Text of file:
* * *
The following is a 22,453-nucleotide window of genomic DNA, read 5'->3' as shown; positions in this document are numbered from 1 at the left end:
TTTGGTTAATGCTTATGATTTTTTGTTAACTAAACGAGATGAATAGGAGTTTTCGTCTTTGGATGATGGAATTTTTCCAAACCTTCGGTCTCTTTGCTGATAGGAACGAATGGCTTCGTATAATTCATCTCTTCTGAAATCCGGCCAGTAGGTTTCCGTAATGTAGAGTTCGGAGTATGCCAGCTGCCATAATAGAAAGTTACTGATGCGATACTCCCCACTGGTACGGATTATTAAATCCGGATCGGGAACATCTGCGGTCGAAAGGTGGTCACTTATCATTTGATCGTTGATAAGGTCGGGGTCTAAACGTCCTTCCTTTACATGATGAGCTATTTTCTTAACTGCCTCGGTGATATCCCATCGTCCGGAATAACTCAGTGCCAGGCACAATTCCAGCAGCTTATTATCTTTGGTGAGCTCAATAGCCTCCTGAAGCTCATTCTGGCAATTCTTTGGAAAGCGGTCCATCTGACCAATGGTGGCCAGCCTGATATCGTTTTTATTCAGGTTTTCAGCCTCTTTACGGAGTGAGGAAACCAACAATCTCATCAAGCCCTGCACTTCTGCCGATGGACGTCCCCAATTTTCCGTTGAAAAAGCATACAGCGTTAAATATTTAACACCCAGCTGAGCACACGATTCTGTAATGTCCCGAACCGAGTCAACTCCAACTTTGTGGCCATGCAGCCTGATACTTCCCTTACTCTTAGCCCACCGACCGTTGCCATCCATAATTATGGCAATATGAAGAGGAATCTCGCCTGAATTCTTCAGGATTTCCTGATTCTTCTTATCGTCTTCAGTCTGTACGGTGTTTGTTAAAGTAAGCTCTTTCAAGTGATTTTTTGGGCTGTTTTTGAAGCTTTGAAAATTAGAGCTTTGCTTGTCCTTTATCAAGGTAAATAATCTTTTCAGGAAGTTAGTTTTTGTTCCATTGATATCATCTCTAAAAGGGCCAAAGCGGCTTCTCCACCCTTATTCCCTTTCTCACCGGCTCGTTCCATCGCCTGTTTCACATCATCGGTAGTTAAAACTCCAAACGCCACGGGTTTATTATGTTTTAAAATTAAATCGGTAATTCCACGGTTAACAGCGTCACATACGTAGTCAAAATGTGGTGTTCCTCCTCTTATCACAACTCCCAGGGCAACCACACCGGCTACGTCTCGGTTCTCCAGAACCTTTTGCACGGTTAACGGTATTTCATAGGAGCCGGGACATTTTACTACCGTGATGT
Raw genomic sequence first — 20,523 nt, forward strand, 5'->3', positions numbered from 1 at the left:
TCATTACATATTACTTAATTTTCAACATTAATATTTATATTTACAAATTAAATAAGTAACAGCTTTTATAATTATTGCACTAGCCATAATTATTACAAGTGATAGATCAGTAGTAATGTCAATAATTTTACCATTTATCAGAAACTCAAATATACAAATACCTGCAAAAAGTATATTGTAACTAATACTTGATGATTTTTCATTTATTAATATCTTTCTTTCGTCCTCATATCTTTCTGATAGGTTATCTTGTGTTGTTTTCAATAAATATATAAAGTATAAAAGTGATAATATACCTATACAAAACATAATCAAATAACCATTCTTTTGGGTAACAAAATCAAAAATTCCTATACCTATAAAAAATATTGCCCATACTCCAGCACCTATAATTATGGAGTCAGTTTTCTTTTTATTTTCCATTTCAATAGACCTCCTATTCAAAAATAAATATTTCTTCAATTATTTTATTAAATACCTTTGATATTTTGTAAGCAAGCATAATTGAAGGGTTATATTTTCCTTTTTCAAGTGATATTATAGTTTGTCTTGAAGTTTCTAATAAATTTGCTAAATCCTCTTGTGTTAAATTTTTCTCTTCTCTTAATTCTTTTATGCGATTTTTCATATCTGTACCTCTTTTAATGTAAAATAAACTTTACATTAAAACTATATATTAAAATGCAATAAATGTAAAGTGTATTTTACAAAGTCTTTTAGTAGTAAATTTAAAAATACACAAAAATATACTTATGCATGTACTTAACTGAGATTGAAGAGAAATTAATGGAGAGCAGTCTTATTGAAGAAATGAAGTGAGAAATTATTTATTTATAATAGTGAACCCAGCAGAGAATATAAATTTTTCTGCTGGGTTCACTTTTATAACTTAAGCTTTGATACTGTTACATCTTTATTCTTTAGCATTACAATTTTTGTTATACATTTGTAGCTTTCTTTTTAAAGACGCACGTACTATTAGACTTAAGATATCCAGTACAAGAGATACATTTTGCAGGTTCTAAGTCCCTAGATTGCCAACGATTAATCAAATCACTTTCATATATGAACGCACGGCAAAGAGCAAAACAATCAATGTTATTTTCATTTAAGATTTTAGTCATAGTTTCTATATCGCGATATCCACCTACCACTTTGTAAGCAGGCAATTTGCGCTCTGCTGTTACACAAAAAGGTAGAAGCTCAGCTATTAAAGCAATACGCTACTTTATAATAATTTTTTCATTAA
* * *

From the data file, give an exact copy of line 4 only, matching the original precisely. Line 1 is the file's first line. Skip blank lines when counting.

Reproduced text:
TCATTACATATTACTTAATTTTCAACATTAATATTTATATTTACAAATTAAATAAGTAACAGCTTTTATAATTATTGCACTAGCCATAATTATTACAAGTGATAGATCAGTAGTAATGTCAATAATTTTACCATTTATCAGAAACTCAAATATACAAATACCTGCAAAAAGTATATTGTAACTAATACTTGATGATTTTTCATTTATTAATATCTTTCTTTCGTCCTCATATCTTTCTGATAGGTTATCTTGTGTTGTTTTCAATAAATATATAAAGTATAAAAGTGATAATATACCTATACAAAACATAATCAAATAACCATTCTTTTGGGTAACAAAATCAAAAATTCCTATACCTATAAAAAATATTGCCCATACTCCAGCACCTATAATTATGGAGTCAGTTTTCTTTTTATTTTCCATTTCAATAGACCTCCTATTCAAAAATAAATATTTCTTCAATTATTTTATTAAATACCTTTGATATTTTGTAAGCAAGCATAATTGAAGGGTTATATTTTCCTTTTTCAAGTGATATTATAGTTTGTCTTGAAGTTTCTAATAAATTTGCTAAATCCTCTTGTGTTAAATTTTTCTCTTCTCTTAATTCTTTTATGCGATTTTTCATATCTGTACCTCTTTTAATGTAAAATAAACTTTACATTAAAACTATATATTAAAATGCAATAAATGTAAAGTGTATTTTACAAAGTCTTTTAGTAGTAAATTTAAAAATACACAAAAATATACTTATGCATGTACTTAACTGAGATTGAAGAGAAATTAATGGAGAGCAGTCTTATTGAAGAAATGAAGTGAGAAATTATTTATTTATAATAGTGAACCCAGCAGAGAATATAAATTTTTCTGCTGGGTTCACTTTTATAACTTAAGCTTTGATACTGTTACATCTTTATTCTTTAGCATTACAATTTTTGTTATACATTTGTAGCTTTCTTTTTAAAGACGCACGTACTATTAGACTTAAGATATCCAGTACAAGAGATACATTTTGCAGGTTCTAAGTCCCTAGATTGCCAACGATTAATCAAATCACTTTCATATATGAACGCACGGCAAAGAGCAAAACAATCAATGTTATTTTCATTTAAGATTTTAGTCATAGTTTCTATATCGCGATATCCACCTACCACTTTGTAAGCAGGCAATTTGCGCTCTGCTGTTACACAAAAAGGTAGAAGCTCAGCTATTAAAGCAATACGCTACTTTATAATAATTTTTTCATTAA